I. The connexion of this catalogue with that which is said concerning David, v. 9. 1. David waxed greater and greater, and these were his mighty men. Much of the strength and honour of great men is borrowed from their servants and depends upon them, which cannot but somewhat diminish pomp and power in the opinion of those that are wise. David is great because he has great men about him; take these away, and he is where he was. 2. The Lord of hosts was with him, and these were the mighty men which he had. God was with him and wrought for him, but by men and means and the use of second causes. By this it appeared that God was with him, that he inclined the hearts of those to come over to him that were able to serve his interest. As, if God be for us none can be against us, so, if God be for us, all shall be for us that we have occasion for. Yet David ascribed his success and increase, not to the hosts he had, but to the Lord of hosts, not to the mighty men that were with him, but to the mighty God whose presence with us is all in all.
II. The title of this catalogue (v. 10): These are the men who strengthened themselves with him. In strengthening him they strengthened themselves and their own interest; for his advancement was theirs. What we do in our places for the support of the kingdom of the Son of David we shall be gainers by. In strengthening it we strengthen ourselves. It may be read, They held strongly with him and with all Israel. Note, When God has work to do he will not want fit instruments to do it with. If it be work that requires mighty men, mighty men shall either be found or made to effect it, according to the word of the Lord.
III. That which made all these men honourable was the good service that they did to their king and country; they helped to make David king (v. 10)—a good work. They slew the Philistines, and other public enemies, and were instrumental to save Israel. Note, The way to be great is to do good. Nor did they gain this honour without labour and the hazard of their lives. The honours of Christ’s kingdom are prepared for those that fight the good fight of faith, that labour and suffer, and are willing to venture all, even life itself, for Christ and a good conscience. It is by a patient continuance in well-doing that we must seek for glory, and honour, and immortality; and those that are faithful to the Son of David shall find their names registered and enrolled much more to their honour than these are in the records of fame.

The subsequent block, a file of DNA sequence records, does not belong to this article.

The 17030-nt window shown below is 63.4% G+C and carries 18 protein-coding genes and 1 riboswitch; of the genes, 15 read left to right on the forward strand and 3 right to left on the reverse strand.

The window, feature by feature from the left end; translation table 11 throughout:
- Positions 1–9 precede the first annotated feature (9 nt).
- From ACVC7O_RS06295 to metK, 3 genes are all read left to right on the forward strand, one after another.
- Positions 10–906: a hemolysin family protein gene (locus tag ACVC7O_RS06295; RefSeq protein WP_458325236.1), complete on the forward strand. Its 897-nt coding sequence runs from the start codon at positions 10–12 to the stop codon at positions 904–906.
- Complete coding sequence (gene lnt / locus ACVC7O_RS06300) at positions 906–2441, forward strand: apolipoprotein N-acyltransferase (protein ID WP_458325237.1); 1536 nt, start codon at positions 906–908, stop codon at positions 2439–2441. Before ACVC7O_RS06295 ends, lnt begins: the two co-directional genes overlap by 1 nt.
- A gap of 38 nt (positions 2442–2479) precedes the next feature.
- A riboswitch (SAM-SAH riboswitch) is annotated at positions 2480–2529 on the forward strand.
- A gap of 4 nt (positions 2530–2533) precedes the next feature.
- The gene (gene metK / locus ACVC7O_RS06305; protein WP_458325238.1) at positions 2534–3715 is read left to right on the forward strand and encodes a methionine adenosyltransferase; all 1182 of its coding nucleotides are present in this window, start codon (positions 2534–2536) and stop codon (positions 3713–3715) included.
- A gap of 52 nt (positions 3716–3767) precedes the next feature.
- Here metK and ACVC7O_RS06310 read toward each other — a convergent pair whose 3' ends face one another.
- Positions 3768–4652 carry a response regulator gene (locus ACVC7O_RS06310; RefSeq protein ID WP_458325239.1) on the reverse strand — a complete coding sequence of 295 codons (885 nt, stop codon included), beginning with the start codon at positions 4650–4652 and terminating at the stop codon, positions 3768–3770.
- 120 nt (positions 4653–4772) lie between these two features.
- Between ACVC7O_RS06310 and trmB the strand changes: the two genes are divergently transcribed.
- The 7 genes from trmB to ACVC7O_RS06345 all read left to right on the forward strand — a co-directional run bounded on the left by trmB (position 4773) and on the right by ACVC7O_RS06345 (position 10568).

IV. Among all the great exploits of David’s mighty men, here is nothing great mentioned concerning David himself but his pouring out water before the Lord which he had longed for, v. 18, 19. Four very honourable dispositions of David appeared in that action, which, for aught I know, made it as great as any of the achievements of those worthies. 1. Repentance for his own weakness. It is really an honour to a man, when he is made sensible that he has said or done any thing unadvisedly, to unsay it and undo it again by repentance, as it is a shame to a man when he has said or done amiss to stand to it. 2. Denial of his own appetite. He longed for the water of the well of Bethlehem; but, when he had it, he would not drink it, because he would not so far humour himself and gratify a foolish fancy. He that has such a rule as this over his own spirit is better than the mighty. It is an honour to a man to have the command of himself; but he that will command himself must sometimes cross himself. 3. Devotion towards God. That water which he thought too good, too precious, for his own drinking, he poured out to the Lord for a drink offering. If we have any thing better than another, let God be honoured with it, who is the best, and should have the best. 4. Tenderness of his servants. It put him into the greatest confusion imaginable to think that three brave men should hazard their lives to fetch water for him. In his account it turns the water into blood. It is the honour of great men not to be prodigal of the blood of those they employ, but, in all the commands they give them, to put their own souls into their souls’ stead.
V. In the wonderful achievements of these heroes the power of God must be acknowledged. How could one slay 300 and another the same number (v. 11, 20), another two lion-like men (v. 22), and another an Egyptian giant (v. 23), if they had not had the extraordinary presence of God with them, according to that promise, Jos. 23:10, One man of you shall chase a thousand, for the Lord your God fighteth for you?
VI. One of these worthies is said to be an Ammonite (v. 39), another a Moabite (v. 46), and yet the law was that an Ammonite and a Moabite should not enter into the congregation of the Lord, Deu. 23:3. These, it is likely, had approved themselves so hearty for the interest of Israel that in their case it was thought fit to dispense with that law, and the rather because it was an indication that the Son of David would have worthies among the Gentiles: with him there is neither Greek nor Jew.